The EDP printed this letter from the Campaign to Save Mental Health Services in Norfolk and Suffolk on Saturday 18th June 2016:
So, the Independent Inquiry into the deaths of patients under the care of Norfolk and Suffolk NHS Foundation Trust (NSFT) has concluded that the number of these deaths is no worse than the national average. They say this even though they admit that the data is not available to make proper comparisons. Our Campaign is really disappointed with the Inquiry Report as it tells us nothing as to how further deaths can be prevented.
The important and shocking fact is that the number of deaths is still rising: there were 88 deaths in 2012-2013, 157 deaths in 2014-2015, and in the first 3 months of this year there have been 45 deaths. These are shocking figures and in our view reveals the impact of £40 million cuts to local mental health services imposed in 2012.
The fact that NSFT spins the headline that they are no worse than the national average reveals at best a sense of fatalism about preventing suicides [, at worst a complacency]. In 2013 Adam Gretton of the EDP reported on a sudden rise in unexpected deaths of mental health patients (20 in 5 months). The Trust showed the same level of complacency then. Peter Jefferys, a non executive director of the Trust, was asked to conduct a review. To quote, he says “There has been a bit of a spike in the last 6 months and we sometimes get clusters where this happens.” And again from Roz Brooks, the then director of nursing in the Trust, “..the prevalence of community deaths in Norfolk is in keeping with what is happening both regionally and nationally.” Sounds familiar, doesn’t it?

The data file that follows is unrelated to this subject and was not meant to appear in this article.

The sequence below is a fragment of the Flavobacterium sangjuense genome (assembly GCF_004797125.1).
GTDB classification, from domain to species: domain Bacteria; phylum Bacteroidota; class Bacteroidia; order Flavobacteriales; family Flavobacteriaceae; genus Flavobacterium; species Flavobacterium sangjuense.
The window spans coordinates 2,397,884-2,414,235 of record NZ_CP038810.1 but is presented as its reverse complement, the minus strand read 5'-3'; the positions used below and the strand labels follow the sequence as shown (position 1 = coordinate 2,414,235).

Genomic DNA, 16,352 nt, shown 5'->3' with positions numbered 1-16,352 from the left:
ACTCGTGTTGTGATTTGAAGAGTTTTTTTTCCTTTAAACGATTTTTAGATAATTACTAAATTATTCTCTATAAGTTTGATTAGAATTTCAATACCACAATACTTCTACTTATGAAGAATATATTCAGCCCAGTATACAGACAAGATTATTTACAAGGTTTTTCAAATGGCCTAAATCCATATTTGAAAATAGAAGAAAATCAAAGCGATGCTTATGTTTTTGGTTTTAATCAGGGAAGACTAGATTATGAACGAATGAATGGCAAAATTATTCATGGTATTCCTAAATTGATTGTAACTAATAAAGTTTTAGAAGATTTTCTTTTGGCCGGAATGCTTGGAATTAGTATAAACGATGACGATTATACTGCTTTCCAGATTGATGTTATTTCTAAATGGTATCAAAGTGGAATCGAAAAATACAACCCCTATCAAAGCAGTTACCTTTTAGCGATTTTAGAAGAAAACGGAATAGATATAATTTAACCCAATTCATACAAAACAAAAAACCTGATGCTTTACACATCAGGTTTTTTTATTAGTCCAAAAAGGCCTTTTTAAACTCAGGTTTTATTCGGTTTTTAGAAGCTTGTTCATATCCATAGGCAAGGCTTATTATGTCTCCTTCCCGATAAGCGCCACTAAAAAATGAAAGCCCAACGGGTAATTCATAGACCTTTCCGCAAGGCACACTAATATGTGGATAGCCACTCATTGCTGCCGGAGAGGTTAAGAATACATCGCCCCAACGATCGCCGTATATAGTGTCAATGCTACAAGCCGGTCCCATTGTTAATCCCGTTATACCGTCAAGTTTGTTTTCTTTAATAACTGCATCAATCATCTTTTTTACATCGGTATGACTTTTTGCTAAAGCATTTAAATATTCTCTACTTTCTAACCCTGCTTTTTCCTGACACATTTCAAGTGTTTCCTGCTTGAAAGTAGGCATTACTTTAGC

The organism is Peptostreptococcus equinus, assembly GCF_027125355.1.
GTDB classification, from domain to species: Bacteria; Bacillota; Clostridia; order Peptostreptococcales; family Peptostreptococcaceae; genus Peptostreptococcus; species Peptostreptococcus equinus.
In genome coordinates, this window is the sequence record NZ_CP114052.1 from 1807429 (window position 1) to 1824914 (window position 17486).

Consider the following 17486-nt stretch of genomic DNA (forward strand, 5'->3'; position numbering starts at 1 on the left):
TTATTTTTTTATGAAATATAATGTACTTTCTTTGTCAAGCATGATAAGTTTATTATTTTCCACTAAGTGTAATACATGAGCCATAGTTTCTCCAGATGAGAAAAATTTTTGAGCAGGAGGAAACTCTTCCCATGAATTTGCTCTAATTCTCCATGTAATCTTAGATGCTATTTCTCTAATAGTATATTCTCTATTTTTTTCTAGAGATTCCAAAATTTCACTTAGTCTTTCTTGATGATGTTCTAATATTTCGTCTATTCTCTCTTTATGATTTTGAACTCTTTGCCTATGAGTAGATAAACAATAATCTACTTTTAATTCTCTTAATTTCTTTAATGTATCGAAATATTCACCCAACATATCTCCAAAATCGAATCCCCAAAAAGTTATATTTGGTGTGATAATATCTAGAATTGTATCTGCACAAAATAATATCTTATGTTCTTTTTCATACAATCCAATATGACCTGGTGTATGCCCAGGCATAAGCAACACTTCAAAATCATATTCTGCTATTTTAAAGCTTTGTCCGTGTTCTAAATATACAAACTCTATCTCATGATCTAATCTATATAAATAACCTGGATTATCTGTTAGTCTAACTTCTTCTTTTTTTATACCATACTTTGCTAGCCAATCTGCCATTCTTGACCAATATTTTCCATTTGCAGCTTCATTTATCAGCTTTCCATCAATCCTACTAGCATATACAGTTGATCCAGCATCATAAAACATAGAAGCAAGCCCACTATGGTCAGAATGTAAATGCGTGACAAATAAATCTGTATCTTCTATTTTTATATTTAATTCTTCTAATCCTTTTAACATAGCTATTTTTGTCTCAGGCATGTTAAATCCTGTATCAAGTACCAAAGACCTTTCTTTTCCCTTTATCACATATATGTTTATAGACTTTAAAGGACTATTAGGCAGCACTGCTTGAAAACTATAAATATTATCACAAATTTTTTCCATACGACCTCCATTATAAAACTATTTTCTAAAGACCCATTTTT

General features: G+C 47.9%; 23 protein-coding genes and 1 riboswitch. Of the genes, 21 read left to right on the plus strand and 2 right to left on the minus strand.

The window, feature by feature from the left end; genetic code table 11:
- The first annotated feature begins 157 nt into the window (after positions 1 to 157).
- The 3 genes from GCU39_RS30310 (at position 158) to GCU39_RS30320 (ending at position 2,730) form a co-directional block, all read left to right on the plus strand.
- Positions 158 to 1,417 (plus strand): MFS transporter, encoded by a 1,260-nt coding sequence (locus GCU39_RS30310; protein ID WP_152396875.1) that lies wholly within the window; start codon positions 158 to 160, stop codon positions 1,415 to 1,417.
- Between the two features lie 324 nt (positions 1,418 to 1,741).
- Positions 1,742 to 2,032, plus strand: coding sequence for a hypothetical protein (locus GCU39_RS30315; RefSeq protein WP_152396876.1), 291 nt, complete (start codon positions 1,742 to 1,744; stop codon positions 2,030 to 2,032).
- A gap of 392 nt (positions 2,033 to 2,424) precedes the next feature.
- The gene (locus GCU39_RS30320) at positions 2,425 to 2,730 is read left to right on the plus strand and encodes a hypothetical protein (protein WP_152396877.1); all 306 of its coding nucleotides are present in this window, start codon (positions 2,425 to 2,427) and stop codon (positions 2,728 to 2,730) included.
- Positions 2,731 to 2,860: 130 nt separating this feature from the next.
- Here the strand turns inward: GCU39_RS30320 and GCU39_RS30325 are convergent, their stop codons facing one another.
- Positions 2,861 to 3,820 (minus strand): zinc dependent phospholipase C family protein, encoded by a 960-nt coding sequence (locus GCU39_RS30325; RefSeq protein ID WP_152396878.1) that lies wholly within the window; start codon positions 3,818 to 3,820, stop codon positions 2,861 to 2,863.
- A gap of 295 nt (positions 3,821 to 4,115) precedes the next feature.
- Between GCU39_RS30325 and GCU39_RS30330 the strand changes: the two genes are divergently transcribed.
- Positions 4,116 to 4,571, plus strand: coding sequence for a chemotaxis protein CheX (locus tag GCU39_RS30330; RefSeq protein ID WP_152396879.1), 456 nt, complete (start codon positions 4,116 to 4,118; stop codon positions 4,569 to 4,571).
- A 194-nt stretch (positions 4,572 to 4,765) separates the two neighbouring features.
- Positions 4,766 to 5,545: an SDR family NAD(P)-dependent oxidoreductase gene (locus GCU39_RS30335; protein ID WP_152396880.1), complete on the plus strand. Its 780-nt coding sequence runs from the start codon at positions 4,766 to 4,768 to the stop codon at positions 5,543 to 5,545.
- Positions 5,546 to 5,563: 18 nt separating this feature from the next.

It is clear that the Trust cannot provide a safe service with the current level of funding. They should be shouting this from the roof tops. In the meantime they should conduct a real inquiry so that we can identify where the serious fault lines are and give them some priority.
…on behalf of the Campaign to Save Mental Health Services in Norfolk and Suffolk